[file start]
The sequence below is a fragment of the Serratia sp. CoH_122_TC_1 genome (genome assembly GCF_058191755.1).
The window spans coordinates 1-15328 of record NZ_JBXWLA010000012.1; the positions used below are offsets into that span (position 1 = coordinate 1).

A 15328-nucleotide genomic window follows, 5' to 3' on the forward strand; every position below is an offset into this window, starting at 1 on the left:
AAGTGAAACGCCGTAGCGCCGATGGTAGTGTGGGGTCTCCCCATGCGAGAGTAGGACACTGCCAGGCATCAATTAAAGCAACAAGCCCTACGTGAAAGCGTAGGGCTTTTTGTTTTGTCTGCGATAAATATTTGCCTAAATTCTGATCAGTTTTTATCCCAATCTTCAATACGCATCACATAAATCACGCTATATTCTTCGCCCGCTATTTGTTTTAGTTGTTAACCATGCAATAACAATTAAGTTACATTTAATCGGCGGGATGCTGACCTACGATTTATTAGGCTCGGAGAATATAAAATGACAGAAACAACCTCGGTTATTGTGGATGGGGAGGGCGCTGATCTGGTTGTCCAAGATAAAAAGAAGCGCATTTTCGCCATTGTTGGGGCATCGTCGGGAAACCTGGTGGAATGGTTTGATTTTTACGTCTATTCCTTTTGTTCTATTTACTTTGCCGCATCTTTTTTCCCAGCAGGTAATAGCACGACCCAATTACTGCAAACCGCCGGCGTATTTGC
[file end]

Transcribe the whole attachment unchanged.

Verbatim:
The sequence below is a fragment of the Serratia sp. CoH_122_TC_1 genome (genome assembly GCF_058191755.1).
The window spans coordinates 1-15328 of record NZ_JBXWLA010000012.1; the positions used below are offsets into that span (position 1 = coordinate 1).

A 15328-nucleotide genomic window follows, 5' to 3' on the forward strand; every position below is an offset into this window, starting at 1 on the left:
AAGTGAAACGCCGTAGCGCCGATGGTAGTGTGGGGTCTCCCCATGCGAGAGTAGGACACTGCCAGGCATCAATTAAAGCAACAAGCCCTACGTGAAAGCGTAGGGCTTTTTGTTTTGTCTGCGATAAATATTTGCCTAAATTCTGATCAGTTTTTATCCCAATCTTCAATACGCATCACATAAATCACGCTATATTCTTCGCCCGCTATTTGTTTTAGTTGTTAACCATGCAATAACAATTAAGTTACATTTAATCGGCGGGATGCTGACCTACGATTTATTAGGCTCGGAGAATATAAAATGACAGAAACAACCTCGGTTATTGTGGATGGGGAGGGCGCTGATCTGGTTGTCCAAGATAAAAAGAAGCGCATTTTCGCCATTGTTGGGGCATCGTCGGGAAACCTGGTGGAATGGTTTGATTTTTACGTCTATTCCTTTTGTTCTATTTACTTTGCCGCATCTTTTTTCCCAGCAGGTAATAGCACGACCCAATTACTGCAAACCGCCGGCGTATTTGC